Faith of the Syro-phonecian woman

This is written by Matt Coombs. He is the curate at St Mary's and oversees small groups.

Mark 7:24-37

Jesus honours a Syro-Phoenician woman’s faith
24 Jesus left that place and went to the vicinity of Tyre. He entered a house and did not want anyone to know it; yet he could not keep his presence secret. 25 In fact, as soon as she heard about him, a woman whose little daughter was possessed by an impure spirit came and fell at his feet. 26 The woman was a Greek, born in Syrian Phoenicia. She begged Jesus to drive the demon out of her daughter.

27 'First let the children eat all they want,' he told her, 'for it is not right to take the children's bread and toss it to the dogs.'

28 'Lord,' she replied, 'even the dogs under the table eat the children's crumbs.'

29 Then he told her, 'For such a reply, you may go; the demon has left your daughter.'

30 She went home and found her child lying on the bed, and the demon gone.

Jesus heals a deaf and mute man
31 Then Jesus left the vicinity of Tyre and went through Sidon, down to the Sea of Galilee and into the region of the Decapolis. 32 There some people brought to him a man who was deaf and could hardly talk, and they begged Jesus to place his hand on him.

33 After he took him aside, away from the crowd, Jesus put his fingers into the man's ears. Then he spat and touched the man's tongue. 34 He looked up to heaven and with a deep sigh said to him, 'Ephphatha!' (which means 'Be opened!'). 35 At this, the man's ears were opened, his tongue was loosed and he began to speak plainly.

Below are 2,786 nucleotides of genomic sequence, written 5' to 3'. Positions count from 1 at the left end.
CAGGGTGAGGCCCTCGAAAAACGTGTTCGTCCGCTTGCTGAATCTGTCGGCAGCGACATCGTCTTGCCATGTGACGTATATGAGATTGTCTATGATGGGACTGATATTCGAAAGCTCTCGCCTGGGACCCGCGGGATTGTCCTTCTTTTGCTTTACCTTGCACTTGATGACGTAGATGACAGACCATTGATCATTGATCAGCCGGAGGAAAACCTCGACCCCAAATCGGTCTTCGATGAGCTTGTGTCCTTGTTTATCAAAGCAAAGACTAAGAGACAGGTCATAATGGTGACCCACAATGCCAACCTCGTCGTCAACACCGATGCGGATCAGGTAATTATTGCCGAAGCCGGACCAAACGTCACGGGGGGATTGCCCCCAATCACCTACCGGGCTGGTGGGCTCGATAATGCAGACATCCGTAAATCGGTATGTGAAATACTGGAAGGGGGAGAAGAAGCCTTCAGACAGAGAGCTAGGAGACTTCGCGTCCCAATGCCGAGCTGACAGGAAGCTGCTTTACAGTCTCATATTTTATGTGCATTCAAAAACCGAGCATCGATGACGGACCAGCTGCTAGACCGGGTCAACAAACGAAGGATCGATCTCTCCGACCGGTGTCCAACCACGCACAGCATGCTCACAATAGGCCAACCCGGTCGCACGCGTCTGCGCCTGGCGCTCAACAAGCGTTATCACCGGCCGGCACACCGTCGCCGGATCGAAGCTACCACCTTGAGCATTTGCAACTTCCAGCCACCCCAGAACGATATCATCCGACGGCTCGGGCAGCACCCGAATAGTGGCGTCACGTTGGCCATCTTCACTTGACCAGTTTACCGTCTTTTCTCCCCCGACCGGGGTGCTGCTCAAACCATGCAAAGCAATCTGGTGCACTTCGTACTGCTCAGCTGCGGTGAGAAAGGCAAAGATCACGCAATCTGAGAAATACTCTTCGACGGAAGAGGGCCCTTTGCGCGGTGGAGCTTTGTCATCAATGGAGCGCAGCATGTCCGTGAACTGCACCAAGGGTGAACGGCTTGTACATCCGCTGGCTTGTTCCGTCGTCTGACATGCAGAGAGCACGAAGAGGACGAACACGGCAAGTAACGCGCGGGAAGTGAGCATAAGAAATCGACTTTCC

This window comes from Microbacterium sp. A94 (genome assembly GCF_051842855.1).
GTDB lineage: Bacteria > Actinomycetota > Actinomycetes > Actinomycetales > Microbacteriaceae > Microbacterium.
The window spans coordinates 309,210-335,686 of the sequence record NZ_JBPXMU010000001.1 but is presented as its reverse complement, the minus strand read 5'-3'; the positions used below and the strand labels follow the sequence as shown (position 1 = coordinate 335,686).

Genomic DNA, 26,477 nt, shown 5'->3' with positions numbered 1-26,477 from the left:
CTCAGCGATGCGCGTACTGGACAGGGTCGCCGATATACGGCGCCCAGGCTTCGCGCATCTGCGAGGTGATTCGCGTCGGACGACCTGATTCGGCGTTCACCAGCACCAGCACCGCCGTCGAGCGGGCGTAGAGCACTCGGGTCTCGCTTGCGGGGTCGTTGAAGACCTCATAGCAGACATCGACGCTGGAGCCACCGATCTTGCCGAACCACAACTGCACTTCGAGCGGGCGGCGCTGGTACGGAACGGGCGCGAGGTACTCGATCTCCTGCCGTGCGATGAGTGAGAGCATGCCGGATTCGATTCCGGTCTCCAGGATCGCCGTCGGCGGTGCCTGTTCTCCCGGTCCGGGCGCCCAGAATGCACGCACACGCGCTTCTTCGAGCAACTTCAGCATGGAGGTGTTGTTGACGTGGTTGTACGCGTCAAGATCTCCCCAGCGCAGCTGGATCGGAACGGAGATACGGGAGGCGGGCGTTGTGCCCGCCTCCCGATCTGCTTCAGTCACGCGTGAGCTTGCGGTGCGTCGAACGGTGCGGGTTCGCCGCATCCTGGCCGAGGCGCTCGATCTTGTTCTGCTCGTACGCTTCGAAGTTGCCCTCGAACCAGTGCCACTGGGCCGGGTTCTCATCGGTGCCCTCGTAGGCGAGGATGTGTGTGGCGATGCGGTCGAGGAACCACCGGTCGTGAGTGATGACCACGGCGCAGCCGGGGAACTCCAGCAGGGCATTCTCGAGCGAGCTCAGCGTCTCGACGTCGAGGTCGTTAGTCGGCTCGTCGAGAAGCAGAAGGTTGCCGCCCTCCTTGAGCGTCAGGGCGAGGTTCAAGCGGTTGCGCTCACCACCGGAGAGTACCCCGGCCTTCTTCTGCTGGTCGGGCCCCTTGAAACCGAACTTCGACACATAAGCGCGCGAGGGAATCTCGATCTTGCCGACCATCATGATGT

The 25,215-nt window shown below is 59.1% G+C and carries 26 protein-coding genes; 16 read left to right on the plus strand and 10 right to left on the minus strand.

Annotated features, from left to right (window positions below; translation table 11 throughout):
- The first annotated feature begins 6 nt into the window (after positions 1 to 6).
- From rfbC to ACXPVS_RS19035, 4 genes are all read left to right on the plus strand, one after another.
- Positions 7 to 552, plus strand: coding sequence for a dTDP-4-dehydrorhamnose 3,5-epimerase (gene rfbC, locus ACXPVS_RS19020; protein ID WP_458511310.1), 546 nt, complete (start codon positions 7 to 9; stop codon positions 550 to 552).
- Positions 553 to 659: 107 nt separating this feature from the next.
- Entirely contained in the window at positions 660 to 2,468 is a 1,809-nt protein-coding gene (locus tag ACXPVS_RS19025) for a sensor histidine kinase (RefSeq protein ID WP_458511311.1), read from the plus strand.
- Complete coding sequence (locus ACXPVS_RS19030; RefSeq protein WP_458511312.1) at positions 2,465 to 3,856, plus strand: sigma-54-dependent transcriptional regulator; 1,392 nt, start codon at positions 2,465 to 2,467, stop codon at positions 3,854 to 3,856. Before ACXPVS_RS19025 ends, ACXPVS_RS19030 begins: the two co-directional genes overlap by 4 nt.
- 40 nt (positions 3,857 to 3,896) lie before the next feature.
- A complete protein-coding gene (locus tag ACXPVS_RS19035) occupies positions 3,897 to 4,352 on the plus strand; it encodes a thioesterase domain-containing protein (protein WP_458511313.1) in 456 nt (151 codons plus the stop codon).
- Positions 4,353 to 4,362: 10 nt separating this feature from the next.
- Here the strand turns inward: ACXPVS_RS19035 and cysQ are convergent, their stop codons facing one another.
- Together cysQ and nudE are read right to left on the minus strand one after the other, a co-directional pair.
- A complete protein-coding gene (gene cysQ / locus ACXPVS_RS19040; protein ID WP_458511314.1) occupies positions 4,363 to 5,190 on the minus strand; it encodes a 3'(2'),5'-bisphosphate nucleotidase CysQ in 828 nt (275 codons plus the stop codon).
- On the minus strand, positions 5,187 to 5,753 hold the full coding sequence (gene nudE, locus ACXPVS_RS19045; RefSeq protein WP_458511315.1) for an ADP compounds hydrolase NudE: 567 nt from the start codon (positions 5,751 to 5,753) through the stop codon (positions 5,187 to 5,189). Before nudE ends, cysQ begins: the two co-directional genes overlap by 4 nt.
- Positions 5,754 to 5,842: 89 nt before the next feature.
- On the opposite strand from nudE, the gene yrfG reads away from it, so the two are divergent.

36 Jesus commanded them not to tell anyone. But the more he did so, the more they kept talking about it. 37 People were overwhelmed with amazement. 'He has done everything well,' they said. 'He even makes the deaf hear and the mute speak.'


So…this is a bit awkward. If you like to think of Jesus as a sort of white, middle class, meek and mild sanitised hippy this will surely have made for uncomfortable reading.

Here, we see a sincere foreign woman looking for help from Jesus. He responds apparently insensitively to her suffering as he insults her and likens her to a dog (a common Jewish directed towards gentiles). Before finally delivering her daughter of the demons when he is impressed by her response.

In Middle Eastern culture, dogs were almost as despised as pigs. They were never kept as pets and, if tamed at all, were used as dangerous half-wild guard dogs.

This is incredibly insulting.

When we read the Bible we can't picture everything that is happening in the scene. We don't necessarily pick up on tone, body language, winks, glances, nods.

Jesus was always being followed by and was training his disciples. They would have been nearby, the fact that Mark records this story suggests it was a significant moment. Perhaps he learned something from this encounter, and perhaps he hopes that we will learn something from it too.

The woman doesn't seem particularly put out about being called a dog. She knew that as a Gentile, she was considered by Jews to be less than human. Jesus, being Jewish, was crashing through all manner of religious and cultural boundaries by even conversing with her. But it's in his flagrant disregard for the rules that he's rewarded with the two magic ingredients he can work with: humility and faith.

If we can also come to Jesus in humility (fully acknowledging the stuff we do that creates barriers between us and him) but also faith (confidence that Jesus loves us and is powerful enough to overcome those barriers), then we too can experience his healing power in our lives no matter who we are or what we've done.

This is a story of grace, faith and power.

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